I went to Rome, Italy, and I took a picture of a 1671 edition of Martial’s epigrams inside the dreadful Colosseum. This place was once the showcase of the most powerful city on Earth; as you enter it in 2023, you’re almost deafened by the mute cries of 80,000 raging spectators. They were screaming with joy as people were murdered, raped or torn by wild beasts in front of their eyes. These circus games inspired several epigrams to Martial (40-104)—known as “the book of the circus games”. They are not recommended for soft readers.
Visiting the Colosseum is like visiting St Peter’s church in the Vatican. Those places are nothing but unapologetic displays of power. Everything there was designed to make you feel miserable. The cold breath of power blows on your neck as soon as you enter, as if to remind you how insignificant you are. Two thousands years or so later, notwithstanding technological or medical progress, or our travelling to the moon, the impact is still the same. It is a debauchery of means and money with a unique goal: showing who’s the master. “Let barbarian Memphis keep silence concerning the wonders of her pyramids,” Martial writes, “and let not Assyrian toil vaunt its Babylon. Let not the effeminate Ionians claim praise for their temple of the Trivian goddess (...). Every work of toil yields to Caesar's amphitheatre.1” It is the most visited site in Italy today. “What race is so distant from us, what race so barbarous, Caesar, as that from it no spectator is present in thy city? The cultivator of Rhodope is here (...): the Sarmatian nourished by the blood drawn from his steed, is here. (…) The Arabian has hastened hither, the Sabaeans have hastened (...). Though different the speech of the various races, there is but one utterance, when thou art hailed as the true father of thy country.” A pagan Tower of Babel, so to speak.
I had an “arena access” ticket, so I was permitted to step into the arena with a restricted amount of tourists. Here I was, walking in the footsteps of Carpophorus. He was Domitian’s protégé2, and a fearless hunter. “That which was the utmost glory of thy renown, Meleager, a boar put to flight, what is it? a mere portion of that of Carpophorus. He, in addition, planted his hunting-spear in a fierce rushing bear (...); he also laid low a lion (...); and with a wound from a distance, stretched lifeless a fleet leopard.” One day, a lion escaped its master’s grip and created panic among the patrons. Everybody ran away but Carpophorus, who jumped on it instead, and put it to death. What a spectacle indeed! I looked at the nearby seats behind me. They seem so close! The spectators could almost touch the many gladiators who died at their feet.
The circus games had a political dimension. Binging lions, rhinoceros (how powerful was that tusk to whom a bull was a mere ball!) or elephants from the ends of the empire was a way to display Caesar’s power. Even the wild beasts came to die for his glory. The floor of the arena is now gone, and we can see corridors underneath—the belly of the beast. Elevators would send the gladiators, the animals or their victims right in the middle of the battlefield. Representation was the key word of the games. “The pagan and cruel Romans,” our French translator warns before offering the poem entitled Pasiphae, “would often give inhuman and lewd spectacles in the Colosseum, to re-enact the Greek fables.” Pasiphae was Minos’ wife, and when the latter refused to sacrifice a white bull to Poseidon, the God retaliated. He made Minos’ wife fall in love with a bull. So passionate was Pasiphae that she hid inside a wooden cow covered with a cow skin. “The bull approached and started to copulate with it as if with a real cow,” Apollodorus writes. “The young woman then gave birth to the Minotaur.” Many questioned the truth of these fables, and re-enacting them in the Colosseum was a serious matter. “Believe that Pasiphae was enamoured of a Cretan bull: we have seen it,” Martial rejoices, “The old story has been confirmed,” meaning they had a woman publicly raped by a bull. Another wretch had the honour to re-enact the myth of Prometheus: “so has Laureolus, suspended on no feigned cross, offered his defenceless entrails to a Caledonian bear. His mangled limbs quivered, every part dripping with gore, and in his whole body no shape was to be round.” This Laureolus, Martial presumes, had “murdered his father, or assassinated his master, or maybe raped his mother.” Serves you right, you savage!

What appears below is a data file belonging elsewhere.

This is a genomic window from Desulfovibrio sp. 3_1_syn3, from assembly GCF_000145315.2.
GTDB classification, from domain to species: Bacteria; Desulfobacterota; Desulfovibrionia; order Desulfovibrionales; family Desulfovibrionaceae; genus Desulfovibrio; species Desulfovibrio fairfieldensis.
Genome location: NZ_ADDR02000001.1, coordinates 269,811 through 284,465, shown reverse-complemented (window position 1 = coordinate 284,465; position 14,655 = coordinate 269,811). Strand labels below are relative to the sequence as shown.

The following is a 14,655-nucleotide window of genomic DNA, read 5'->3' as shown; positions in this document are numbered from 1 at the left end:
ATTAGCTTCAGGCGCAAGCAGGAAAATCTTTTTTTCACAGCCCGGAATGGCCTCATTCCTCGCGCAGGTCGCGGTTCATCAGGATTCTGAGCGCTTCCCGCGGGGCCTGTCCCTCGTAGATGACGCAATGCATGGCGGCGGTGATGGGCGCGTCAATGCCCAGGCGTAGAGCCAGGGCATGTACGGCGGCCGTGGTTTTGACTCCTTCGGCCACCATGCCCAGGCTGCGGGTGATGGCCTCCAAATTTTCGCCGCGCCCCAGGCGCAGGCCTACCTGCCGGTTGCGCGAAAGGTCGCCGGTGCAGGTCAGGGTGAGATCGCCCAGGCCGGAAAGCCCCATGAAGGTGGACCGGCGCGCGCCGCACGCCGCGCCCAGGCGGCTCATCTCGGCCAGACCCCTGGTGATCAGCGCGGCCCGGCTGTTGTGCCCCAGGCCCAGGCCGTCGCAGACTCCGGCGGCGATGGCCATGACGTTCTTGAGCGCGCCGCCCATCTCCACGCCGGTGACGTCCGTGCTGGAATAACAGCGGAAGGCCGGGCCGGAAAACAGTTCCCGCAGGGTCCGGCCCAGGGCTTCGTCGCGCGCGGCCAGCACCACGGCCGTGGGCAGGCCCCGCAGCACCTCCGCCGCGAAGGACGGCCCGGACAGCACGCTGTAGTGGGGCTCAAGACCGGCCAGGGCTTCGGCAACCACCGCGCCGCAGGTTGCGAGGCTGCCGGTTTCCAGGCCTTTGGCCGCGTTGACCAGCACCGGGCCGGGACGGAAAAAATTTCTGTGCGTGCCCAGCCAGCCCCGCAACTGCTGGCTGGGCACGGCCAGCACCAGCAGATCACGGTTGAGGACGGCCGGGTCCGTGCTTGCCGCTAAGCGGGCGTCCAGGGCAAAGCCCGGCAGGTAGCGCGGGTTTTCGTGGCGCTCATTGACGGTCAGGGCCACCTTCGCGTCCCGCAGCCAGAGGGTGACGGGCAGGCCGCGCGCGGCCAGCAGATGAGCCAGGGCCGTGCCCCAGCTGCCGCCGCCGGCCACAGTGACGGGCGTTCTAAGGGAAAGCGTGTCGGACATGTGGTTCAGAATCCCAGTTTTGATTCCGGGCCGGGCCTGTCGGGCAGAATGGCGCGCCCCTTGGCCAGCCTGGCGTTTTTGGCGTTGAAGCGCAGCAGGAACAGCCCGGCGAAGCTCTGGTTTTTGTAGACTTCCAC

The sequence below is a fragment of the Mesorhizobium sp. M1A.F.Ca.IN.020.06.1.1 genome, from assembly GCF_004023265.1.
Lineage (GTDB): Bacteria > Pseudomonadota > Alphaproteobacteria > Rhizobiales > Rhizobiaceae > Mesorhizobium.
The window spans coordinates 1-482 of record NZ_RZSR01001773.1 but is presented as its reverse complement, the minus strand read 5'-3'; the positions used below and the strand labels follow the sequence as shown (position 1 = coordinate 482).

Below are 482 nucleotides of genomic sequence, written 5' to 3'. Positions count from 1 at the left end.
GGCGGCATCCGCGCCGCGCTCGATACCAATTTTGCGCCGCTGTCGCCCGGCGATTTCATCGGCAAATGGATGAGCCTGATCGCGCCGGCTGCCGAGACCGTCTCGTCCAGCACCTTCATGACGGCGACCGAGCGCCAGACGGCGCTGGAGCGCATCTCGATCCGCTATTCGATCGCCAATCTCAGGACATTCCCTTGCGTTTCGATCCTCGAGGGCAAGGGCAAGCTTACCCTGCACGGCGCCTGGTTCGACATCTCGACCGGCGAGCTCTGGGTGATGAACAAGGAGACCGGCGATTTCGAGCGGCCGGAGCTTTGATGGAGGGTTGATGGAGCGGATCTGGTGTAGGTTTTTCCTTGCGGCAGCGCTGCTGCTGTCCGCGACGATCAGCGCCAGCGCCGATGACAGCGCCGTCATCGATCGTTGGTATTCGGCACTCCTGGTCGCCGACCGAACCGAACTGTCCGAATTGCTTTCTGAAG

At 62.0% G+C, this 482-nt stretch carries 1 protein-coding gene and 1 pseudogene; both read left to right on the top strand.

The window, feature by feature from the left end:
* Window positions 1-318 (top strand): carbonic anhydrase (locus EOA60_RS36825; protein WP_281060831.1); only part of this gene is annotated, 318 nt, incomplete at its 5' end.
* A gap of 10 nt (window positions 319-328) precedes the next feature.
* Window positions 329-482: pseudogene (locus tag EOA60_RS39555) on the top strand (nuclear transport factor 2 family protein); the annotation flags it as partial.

Man versus lions, leopards versus elephants, women versus beasts, or short-people fighting each other—it goes on and on. I was reading the epigram about those young men who were attacked by a loose lion. They were sweeping away the sand made thick with blood during an interlude. Then I noticed a modern Venus on my right. She was posing in the arena, holding her phone with a selfie-stick—looking for the best view on her body curves, the best pout. Not as much as a bull raping a woman, but this was a dreadful spectacle to behold. Unfortunately, there were thousands of Venuses in the Colosseum that day. Guess that when they post their best shots on social media, 80,000 spectators applauded. The ancient tyrants are gone, but the circus games go on, and the spectators are always asking for more.
1. The English translations are from a 1897 edition available online (www.tertullian.org).
2. The translator of our 1671 edition indicates that Martial is referring to the circus games given by Domitian. Yet, in his article Domitien, spectacles, supplices et cruauté, Cinzia Vismara writes (persee.fr): “The chronology of Martial’s Book of the Circus Games has only been confirmed recently (...). And these poems exclusively depict the games given by Titus to inaugurate the Colosseum.”